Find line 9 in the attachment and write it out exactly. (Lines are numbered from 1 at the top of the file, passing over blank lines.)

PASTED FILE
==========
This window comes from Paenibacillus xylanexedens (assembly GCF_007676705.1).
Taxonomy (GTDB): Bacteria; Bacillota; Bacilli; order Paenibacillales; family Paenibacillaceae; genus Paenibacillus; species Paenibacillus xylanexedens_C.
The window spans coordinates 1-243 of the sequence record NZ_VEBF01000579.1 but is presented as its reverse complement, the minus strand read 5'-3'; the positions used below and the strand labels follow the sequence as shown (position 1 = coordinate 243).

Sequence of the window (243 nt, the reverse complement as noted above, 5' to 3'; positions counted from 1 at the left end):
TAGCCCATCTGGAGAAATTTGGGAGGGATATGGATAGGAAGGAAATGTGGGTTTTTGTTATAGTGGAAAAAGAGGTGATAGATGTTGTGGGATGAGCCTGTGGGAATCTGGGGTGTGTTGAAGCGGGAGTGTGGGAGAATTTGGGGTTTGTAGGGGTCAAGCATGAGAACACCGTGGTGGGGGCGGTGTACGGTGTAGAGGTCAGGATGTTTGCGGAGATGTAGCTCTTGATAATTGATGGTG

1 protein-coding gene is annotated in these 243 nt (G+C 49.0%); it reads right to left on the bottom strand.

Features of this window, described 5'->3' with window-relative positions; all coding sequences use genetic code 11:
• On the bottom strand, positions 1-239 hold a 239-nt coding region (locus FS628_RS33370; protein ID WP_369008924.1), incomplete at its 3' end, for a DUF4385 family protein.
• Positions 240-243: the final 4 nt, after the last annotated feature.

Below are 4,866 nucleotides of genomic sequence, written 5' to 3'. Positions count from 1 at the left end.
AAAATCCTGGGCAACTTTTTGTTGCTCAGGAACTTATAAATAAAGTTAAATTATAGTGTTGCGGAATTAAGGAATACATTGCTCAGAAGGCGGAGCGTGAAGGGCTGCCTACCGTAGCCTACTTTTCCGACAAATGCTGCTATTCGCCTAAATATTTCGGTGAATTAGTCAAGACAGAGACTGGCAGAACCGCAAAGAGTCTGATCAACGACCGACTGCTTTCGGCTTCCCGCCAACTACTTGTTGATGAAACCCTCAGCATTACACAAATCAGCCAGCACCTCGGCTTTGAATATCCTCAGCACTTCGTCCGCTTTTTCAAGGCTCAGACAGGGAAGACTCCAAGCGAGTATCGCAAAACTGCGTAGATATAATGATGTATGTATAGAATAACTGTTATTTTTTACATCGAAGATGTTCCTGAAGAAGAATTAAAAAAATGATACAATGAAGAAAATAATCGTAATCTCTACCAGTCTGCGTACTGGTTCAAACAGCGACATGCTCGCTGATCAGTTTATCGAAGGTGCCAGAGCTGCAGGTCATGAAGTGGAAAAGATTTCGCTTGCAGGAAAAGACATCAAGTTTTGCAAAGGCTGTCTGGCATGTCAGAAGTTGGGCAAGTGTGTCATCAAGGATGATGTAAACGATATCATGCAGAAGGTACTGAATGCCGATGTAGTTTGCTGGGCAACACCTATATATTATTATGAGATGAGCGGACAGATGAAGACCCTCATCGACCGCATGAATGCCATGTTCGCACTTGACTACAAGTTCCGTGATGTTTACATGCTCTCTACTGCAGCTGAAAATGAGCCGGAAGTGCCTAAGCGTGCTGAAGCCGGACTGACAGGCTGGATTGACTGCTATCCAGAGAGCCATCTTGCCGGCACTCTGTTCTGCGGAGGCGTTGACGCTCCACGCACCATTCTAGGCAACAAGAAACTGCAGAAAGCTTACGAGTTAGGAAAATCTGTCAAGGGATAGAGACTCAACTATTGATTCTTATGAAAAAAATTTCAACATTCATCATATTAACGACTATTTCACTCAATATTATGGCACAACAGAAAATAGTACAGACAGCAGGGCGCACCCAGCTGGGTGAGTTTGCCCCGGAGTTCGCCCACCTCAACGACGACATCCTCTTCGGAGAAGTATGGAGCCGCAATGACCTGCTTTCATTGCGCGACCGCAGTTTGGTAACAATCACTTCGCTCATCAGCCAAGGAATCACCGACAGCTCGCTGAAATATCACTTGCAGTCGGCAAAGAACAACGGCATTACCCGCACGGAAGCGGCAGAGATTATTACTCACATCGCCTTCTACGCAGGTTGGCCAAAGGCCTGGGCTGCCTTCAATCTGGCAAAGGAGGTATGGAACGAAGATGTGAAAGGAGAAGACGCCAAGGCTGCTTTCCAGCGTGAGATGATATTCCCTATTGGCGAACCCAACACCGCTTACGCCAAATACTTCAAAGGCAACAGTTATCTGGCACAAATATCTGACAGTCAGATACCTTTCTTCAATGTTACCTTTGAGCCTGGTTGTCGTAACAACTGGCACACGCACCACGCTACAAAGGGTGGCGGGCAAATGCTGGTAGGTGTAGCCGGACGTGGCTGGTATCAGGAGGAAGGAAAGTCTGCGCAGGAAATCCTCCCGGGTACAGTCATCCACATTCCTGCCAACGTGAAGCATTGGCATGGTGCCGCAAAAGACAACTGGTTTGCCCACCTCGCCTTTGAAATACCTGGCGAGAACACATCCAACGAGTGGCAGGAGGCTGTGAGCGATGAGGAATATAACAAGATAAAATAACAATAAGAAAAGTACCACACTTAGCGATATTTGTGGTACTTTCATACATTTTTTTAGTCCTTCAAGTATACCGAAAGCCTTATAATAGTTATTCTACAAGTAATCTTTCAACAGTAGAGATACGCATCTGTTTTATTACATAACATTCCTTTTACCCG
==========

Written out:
• Positions 240-243: the final 4 nt, after the last annotated feature.